Why was AGRIX singled out for govt help? AGRIX was also created by special decree
despite Art XIV Sec 4 of 1973 Constitution: that batasang Pambansa shall not, except by
general law, provide for the formation, organization, or regulation of private
corporations, unless such corporations are owned or controlled b the Govt or any
subdivision or instrumentality thereof AGRIX is neither owned nor controlled by the
Govt; NDC merely extened loan to Agrix + manages corporation but with obligation of
making period reports to board of directors and after payment of loan, board can appoint
its own management + stocks of new corp to be issued to old investors of Agrix upon
proof of claims against abolished corporation = Agrix Inc is entirely private and should
have been organized under Corporation Law
Decree also impairs obligation of contract between AGRIX and PVB w/o justification;
contracts of loan and mortgage by AGRIX are purely private transactions and have not
been shown to be affected with public interest
Mortgage lien is a property right protected by due process and contract clauses
- HELD: PD 1717 = invalid exercise of police power; extinction of mortgage and other liens constitutes taking
without due process of law, compounded by reduction of secured creditors to category of unsecured creditors in
violation of equal protection clause + new corporation being neither owned nor controlled by the Govt, should
have been created only by general and not special law _ decree interferes with purely private agreements
petition dismissed; PD 1717 declared unconstitutional; TRO lifted.

Pioneer Insurance v CA: (1989)

- 1965: Jaclob Lim owned and operated Southern Air Lines, a single proprietorship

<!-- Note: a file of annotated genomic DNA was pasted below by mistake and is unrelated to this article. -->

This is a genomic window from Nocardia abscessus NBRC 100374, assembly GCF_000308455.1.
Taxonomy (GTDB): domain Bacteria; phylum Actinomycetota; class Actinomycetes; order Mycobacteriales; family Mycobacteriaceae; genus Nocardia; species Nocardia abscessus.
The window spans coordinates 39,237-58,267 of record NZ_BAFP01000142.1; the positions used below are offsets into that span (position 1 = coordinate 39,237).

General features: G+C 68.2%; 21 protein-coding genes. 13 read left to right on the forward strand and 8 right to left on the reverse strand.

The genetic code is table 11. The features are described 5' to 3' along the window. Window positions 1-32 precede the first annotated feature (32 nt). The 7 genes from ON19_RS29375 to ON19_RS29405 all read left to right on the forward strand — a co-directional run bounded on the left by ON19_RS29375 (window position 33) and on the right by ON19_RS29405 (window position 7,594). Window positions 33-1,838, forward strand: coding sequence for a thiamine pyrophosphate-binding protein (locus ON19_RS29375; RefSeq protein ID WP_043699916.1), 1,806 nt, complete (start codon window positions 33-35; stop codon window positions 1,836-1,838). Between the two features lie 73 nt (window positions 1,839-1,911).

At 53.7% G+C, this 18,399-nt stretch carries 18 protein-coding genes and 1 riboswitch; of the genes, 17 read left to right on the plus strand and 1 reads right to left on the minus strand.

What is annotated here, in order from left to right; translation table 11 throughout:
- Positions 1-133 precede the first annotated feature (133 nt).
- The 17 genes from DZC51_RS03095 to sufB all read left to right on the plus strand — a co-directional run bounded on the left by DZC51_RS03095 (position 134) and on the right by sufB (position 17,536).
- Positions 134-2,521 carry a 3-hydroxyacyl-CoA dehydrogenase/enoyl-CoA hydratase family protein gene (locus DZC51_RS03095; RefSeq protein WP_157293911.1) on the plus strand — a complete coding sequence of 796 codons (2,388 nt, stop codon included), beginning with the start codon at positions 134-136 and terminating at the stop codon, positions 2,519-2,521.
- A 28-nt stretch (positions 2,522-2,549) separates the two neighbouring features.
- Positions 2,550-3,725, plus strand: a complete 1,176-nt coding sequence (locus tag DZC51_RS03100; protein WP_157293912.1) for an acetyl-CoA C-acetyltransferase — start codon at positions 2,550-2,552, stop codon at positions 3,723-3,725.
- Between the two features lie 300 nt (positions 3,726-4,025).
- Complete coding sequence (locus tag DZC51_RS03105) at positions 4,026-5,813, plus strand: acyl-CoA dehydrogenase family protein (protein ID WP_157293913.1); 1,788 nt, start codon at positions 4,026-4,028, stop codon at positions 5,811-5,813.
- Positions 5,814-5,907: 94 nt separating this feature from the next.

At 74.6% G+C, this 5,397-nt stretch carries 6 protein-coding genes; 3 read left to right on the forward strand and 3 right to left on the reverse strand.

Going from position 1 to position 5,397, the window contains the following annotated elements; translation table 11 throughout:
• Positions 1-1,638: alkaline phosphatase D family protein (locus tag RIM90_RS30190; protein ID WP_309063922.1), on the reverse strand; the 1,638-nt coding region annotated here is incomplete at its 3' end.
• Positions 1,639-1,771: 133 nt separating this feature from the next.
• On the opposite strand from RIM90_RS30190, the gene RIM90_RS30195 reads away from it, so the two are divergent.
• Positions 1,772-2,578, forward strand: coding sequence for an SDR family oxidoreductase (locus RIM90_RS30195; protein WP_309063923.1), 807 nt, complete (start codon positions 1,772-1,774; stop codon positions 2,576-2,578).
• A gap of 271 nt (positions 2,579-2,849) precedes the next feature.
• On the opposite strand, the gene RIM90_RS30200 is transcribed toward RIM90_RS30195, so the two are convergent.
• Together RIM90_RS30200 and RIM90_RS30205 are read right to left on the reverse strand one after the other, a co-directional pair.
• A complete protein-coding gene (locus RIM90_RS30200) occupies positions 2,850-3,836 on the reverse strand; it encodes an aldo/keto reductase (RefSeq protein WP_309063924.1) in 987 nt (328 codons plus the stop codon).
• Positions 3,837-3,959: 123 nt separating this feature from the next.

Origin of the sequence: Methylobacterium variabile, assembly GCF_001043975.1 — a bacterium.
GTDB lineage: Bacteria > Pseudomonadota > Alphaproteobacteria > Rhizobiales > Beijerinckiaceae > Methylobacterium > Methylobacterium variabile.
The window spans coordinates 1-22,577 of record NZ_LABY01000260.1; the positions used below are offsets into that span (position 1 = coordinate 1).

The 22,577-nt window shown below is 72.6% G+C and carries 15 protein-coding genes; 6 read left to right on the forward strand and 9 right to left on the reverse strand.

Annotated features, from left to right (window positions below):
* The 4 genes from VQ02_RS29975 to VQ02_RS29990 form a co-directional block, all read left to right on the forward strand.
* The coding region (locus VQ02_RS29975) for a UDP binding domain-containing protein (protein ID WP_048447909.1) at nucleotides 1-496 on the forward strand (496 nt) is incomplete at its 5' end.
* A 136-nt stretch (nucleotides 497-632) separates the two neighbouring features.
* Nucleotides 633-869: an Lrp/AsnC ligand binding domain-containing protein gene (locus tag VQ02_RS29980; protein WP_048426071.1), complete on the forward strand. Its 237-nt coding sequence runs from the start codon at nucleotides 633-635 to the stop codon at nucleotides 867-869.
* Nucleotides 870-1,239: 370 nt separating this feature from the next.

o May 1965: at Tokyo, Japan, Japan Domestic Airlines and Lim entered into an executed sales contract for
2 planes and 1 set of spare parts for USD 109k to be paid in installments one plane arrived in June
1965, the other on July 1965
o Border Machinery and Heavy Equipment Company (Bormaheco), Francisco and Modesto Cervantes
(Cervanteses) and Constancio Maglana had contributed some funds for the purchase as their contributions
to a new corporation by Lim to expand his airline business
o Two indemnity agreements were executed to bind them solidarily to save Pioneer from damages in
consequence of having become surety upon the bond
- June 1965: Lim under SAL executed in favor of Pioneer a deed of chattel mortgage as security for the latters
suretyship = reistered with Office of the Register of Deeds of the City o Manila and the Civil Aeronautics
o Lim defaulted; JDA requested pyments from surety, which Pioneer paid
o Pioneer filed petition for extrajudicial foreclosure before Sheriff of Davao City w/ application for writ of
preliminary attachment against Lim and respondents, who filed cross-craim against Lim alleging they
were not privies to the contracts
- Trial court: Lim liable to Pioneer, but dismissed Pioneers complaint against other defendants; CA affirmed,
hence this petition.
- Issue: Has Pioneer a cause of action against defendants with respect to its obligations to JDA as has been paid
with reinsurance money?
o Total amount paid by Pioneer to JDA is P299; Pioneer colleceed from reinsurers P295k, with uninsured
portion having difference of P3,666 but was covered by the proceeds of the chattel mortgage sale, totaling
P37k, thus Pioneer was overpaid by P33k Pioneer has no claim against defendants
o Art 2207 applies insofar as the reinsurer acquires the same rights by subrogation as are acquired in similar
cases where the orignal insurer pays a loss, whereby the insurance company shall be subrogated to the
rights of the insured against the wrongdoer or the person who has violated the contract (ie insurer is
deemed subogated to the rights of the insured against the wrongdoer and if the amount paid by the insurer
does not fully cover the loss, then the aggrieved party is the one entitled to recover the deficiency real